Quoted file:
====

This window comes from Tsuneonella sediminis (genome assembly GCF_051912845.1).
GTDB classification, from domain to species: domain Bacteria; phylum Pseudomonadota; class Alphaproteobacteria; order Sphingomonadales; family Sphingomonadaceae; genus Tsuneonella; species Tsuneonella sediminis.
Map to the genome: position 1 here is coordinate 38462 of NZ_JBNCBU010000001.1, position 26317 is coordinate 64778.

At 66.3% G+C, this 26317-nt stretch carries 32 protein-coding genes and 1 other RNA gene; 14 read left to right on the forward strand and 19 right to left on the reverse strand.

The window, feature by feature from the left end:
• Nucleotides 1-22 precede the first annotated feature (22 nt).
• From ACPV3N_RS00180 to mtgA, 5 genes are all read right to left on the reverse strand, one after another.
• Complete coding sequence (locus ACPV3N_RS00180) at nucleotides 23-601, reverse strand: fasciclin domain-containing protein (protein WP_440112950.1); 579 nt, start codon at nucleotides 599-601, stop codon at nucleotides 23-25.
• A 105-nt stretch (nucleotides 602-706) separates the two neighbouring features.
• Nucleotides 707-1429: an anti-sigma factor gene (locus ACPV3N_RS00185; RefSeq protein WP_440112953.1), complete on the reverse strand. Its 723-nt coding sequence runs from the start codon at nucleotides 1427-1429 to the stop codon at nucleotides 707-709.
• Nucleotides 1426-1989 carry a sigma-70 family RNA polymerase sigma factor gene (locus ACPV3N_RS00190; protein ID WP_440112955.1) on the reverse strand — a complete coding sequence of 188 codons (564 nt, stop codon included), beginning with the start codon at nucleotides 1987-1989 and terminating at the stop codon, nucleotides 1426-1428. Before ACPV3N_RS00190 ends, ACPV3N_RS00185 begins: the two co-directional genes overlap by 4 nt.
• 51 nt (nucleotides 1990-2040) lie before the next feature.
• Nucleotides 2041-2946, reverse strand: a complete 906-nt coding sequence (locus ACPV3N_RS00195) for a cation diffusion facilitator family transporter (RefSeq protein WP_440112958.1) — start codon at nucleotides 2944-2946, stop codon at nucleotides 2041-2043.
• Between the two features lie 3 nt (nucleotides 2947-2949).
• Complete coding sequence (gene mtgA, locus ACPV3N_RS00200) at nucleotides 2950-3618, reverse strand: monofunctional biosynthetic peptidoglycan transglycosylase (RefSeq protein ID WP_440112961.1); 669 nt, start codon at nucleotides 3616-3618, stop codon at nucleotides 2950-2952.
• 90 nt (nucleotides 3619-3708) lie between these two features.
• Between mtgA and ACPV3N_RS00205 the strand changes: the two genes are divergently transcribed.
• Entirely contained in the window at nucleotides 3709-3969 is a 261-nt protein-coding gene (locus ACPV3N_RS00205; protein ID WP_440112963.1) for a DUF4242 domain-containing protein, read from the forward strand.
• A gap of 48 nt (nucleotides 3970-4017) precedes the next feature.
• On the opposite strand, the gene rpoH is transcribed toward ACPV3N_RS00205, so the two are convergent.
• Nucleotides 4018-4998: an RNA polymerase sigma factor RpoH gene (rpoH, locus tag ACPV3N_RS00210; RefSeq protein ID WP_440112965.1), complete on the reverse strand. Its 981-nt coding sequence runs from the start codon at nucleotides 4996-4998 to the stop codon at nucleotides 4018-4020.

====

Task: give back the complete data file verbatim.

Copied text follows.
This window comes from Tsuneonella sediminis (genome assembly GCF_051912845.1).
GTDB classification, from domain to species: domain Bacteria; phylum Pseudomonadota; class Alphaproteobacteria; order Sphingomonadales; family Sphingomonadaceae; genus Tsuneonella; species Tsuneonella sediminis.
Map to the genome: position 1 here is coordinate 38462 of NZ_JBNCBU010000001.1, position 26317 is coordinate 64778.

At 66.3% G+C, this 26317-nt stretch carries 32 protein-coding genes and 1 other RNA gene; 14 read left to right on the forward strand and 19 right to left on the reverse strand.

The window, feature by feature from the left end:
• Nucleotides 1-22 precede the first annotated feature (22 nt).
• From ACPV3N_RS00180 to mtgA, 5 genes are all read right to left on the reverse strand, one after another.
• Complete coding sequence (locus ACPV3N_RS00180) at nucleotides 23-601, reverse strand: fasciclin domain-containing protein (protein WP_440112950.1); 579 nt, start codon at nucleotides 599-601, stop codon at nucleotides 23-25.
• A 105-nt stretch (nucleotides 602-706) separates the two neighbouring features.
• Nucleotides 707-1429: an anti-sigma factor gene (locus ACPV3N_RS00185; RefSeq protein WP_440112953.1), complete on the reverse strand. Its 723-nt coding sequence runs from the start codon at nucleotides 1427-1429 to the stop codon at nucleotides 707-709.
• Nucleotides 1426-1989 carry a sigma-70 family RNA polymerase sigma factor gene (locus ACPV3N_RS00190; protein ID WP_440112955.1) on the reverse strand — a complete coding sequence of 188 codons (564 nt, stop codon included), beginning with the start codon at nucleotides 1987-1989 and terminating at the stop codon, nucleotides 1426-1428. Before ACPV3N_RS00190 ends, ACPV3N_RS00185 begins: the two co-directional genes overlap by 4 nt.
• 51 nt (nucleotides 1990-2040) lie before the next feature.
• Nucleotides 2041-2946, reverse strand: a complete 906-nt coding sequence (locus ACPV3N_RS00195) for a cation diffusion facilitator family transporter (RefSeq protein WP_440112958.1) — start codon at nucleotides 2944-2946, stop codon at nucleotides 2041-2043.
• Between the two features lie 3 nt (nucleotides 2947-2949).
• Complete coding sequence (gene mtgA, locus ACPV3N_RS00200) at nucleotides 2950-3618, reverse strand: monofunctional biosynthetic peptidoglycan transglycosylase (RefSeq protein ID WP_440112961.1); 669 nt, start codon at nucleotides 3616-3618, stop codon at nucleotides 2950-2952.
• 90 nt (nucleotides 3619-3708) lie between these two features.
• Between mtgA and ACPV3N_RS00205 the strand changes: the two genes are divergently transcribed.
• Entirely contained in the window at nucleotides 3709-3969 is a 261-nt protein-coding gene (locus ACPV3N_RS00205; protein ID WP_440112963.1) for a DUF4242 domain-containing protein, read from the forward strand.
• A gap of 48 nt (nucleotides 3970-4017) precedes the next feature.
• On the opposite strand, the gene rpoH is transcribed toward ACPV3N_RS00205, so the two are convergent.
• Nucleotides 4018-4998: an RNA polymerase sigma factor RpoH gene (rpoH, locus tag ACPV3N_RS00210; RefSeq protein ID WP_440112965.1), complete on the reverse strand. Its 981-nt coding sequence runs from the start codon at nucleotides 4996-4998 to the stop codon at nucleotides 4018-4020.